The leader of OneCoin has recently announced at an event in Argentina that the company will be once again pushing the release of their coin back another year. He looked into the South American attendees and recognized their worry, but concluded that the organization would simply not be able to sustain itself if it were to push for a release before the end of 2018.
Earlier in 2017, the OneCoin company’s ROI withdrawals crashed completely, leading to a loss of a majority of the high-end investors which had previously been keeping the organization afloat. As a result, the company turned to their smaller investors in a desperate bid to keep them aboard in difficult times. Consequently, they created the Global Leadership Group (GLG), addressing this group of global individual investors with the unfortunate news.
Before getting to the news that the company will still not go public during this year, the enigmatic leader of the company spoke at-length about several potential innovations which may come out of the OneCoin ecosystem in the next year. He spoke about the idea of a partnership with DealShaker, a subsequent social network, auctions, as well as search functionality to be placed at the crux of DealShaker.
But all of this seems unlikely to positively influence the price or public conception of OneCoin as the company continues to search desperately for more investors. The reason for this lack of optimism is likely the ongoing investigation into the organization by German regulators, who hold the incredibly popular opinion that OneCoin is a new version of OneLife, which is generally regarded as a Ponzi scheme.
Ignatov attempts to rebut these claims, but he is only able to do so by providing a document, prepared by his company, that verifies that his system has “all the characteristics” of a blockchain. But professionals in the industry have been quick to challenge the legitimacy of this claim as a mitigating factor of the sketchiness of the company.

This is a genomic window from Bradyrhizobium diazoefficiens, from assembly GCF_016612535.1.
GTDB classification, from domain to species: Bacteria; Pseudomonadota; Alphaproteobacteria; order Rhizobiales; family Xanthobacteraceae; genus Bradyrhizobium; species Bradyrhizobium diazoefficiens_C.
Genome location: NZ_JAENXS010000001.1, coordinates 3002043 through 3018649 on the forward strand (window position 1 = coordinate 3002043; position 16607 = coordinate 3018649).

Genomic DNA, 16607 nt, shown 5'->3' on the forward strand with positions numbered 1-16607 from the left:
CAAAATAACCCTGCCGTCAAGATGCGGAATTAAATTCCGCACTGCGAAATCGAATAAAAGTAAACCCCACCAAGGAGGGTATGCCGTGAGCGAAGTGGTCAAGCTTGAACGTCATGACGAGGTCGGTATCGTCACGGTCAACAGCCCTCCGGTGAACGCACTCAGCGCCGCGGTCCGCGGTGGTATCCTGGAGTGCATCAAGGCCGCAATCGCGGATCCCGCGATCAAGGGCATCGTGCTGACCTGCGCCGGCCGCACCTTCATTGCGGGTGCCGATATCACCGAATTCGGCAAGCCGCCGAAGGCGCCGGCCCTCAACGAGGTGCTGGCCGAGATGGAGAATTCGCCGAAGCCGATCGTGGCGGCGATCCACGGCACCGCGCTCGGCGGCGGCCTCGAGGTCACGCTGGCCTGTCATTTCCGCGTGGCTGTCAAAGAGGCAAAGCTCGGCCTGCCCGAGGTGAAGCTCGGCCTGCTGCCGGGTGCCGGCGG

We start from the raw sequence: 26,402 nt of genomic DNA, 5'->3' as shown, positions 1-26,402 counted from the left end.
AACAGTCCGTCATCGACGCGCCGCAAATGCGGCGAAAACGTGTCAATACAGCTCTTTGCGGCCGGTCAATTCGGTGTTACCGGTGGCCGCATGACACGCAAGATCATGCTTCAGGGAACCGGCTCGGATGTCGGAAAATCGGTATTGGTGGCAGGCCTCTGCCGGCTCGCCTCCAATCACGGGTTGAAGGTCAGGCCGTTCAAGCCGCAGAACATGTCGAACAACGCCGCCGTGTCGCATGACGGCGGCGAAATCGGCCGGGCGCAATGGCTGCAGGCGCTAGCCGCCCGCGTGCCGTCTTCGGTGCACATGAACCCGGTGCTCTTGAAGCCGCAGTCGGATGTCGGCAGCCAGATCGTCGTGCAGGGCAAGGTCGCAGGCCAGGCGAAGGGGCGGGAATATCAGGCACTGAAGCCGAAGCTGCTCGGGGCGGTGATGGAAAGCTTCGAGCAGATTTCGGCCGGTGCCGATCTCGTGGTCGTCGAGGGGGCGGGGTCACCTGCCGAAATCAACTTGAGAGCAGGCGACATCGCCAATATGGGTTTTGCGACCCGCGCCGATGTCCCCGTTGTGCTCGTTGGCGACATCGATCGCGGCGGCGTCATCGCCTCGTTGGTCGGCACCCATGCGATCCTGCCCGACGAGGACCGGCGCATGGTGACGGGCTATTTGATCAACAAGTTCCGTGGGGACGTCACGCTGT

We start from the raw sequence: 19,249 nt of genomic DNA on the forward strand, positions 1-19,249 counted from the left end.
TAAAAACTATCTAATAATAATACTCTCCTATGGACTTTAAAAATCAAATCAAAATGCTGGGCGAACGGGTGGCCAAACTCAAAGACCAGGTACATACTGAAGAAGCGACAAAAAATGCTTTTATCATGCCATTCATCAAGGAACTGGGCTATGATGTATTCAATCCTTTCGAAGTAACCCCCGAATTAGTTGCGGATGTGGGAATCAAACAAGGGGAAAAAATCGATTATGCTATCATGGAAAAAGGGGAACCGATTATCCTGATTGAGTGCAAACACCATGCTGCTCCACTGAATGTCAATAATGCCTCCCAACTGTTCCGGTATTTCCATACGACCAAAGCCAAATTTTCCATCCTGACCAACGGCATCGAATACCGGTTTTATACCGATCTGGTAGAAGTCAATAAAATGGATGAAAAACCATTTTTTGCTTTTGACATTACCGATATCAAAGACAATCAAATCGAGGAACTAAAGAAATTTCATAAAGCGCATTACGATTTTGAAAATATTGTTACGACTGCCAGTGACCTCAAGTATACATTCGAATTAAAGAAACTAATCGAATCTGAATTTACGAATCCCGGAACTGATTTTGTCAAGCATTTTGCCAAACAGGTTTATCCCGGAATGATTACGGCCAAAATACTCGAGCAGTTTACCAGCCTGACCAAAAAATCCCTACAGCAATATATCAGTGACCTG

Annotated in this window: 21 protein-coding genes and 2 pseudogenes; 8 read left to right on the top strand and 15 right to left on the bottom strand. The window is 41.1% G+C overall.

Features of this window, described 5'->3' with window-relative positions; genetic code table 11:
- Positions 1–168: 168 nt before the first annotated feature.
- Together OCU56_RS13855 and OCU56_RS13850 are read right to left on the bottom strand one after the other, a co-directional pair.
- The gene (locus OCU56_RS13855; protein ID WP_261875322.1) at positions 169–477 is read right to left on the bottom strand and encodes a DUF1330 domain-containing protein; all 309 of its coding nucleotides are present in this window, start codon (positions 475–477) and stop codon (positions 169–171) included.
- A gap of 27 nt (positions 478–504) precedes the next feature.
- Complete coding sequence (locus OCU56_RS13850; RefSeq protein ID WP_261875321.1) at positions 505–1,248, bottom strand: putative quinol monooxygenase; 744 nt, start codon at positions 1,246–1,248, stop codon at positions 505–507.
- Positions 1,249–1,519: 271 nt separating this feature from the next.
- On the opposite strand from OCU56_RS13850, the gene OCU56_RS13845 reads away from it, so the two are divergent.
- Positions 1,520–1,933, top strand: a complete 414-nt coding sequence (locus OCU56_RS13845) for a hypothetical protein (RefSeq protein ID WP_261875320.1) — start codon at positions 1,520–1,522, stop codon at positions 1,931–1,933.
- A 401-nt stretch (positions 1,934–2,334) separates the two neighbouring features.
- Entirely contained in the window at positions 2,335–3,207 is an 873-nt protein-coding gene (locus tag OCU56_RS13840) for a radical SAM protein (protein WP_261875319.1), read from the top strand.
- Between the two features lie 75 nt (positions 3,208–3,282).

For whatever reason, OneCoin continues to exist despite rampant accusations regarding its legitimacy (or lack thereof). It seems that their latest bid will be a strategy of not going public, but instead offering another year of “private” investment opportunities. These will come in the form of OFC bundles, which award consumers with a virtual point within the OneCoin ecosystem.
The important thing to remember is that, when OneCoin does not go public, investors are effectively buying into a system that cannot possibly derive outside value. OneCoin is selling its own tokens to investors, and then not giving them a way to trade these tokens for anything with substantive value. This is a stark contrast to the traditional ICO model, in which users buy tokens that will eventually become publicly-traded.
The leaders at OneCoin will likely continue to ask for more and more money from their investors, this time in the vein promise of OFC Bundles. It is unclear at this point how long the scheme will last before inevitably falling apart.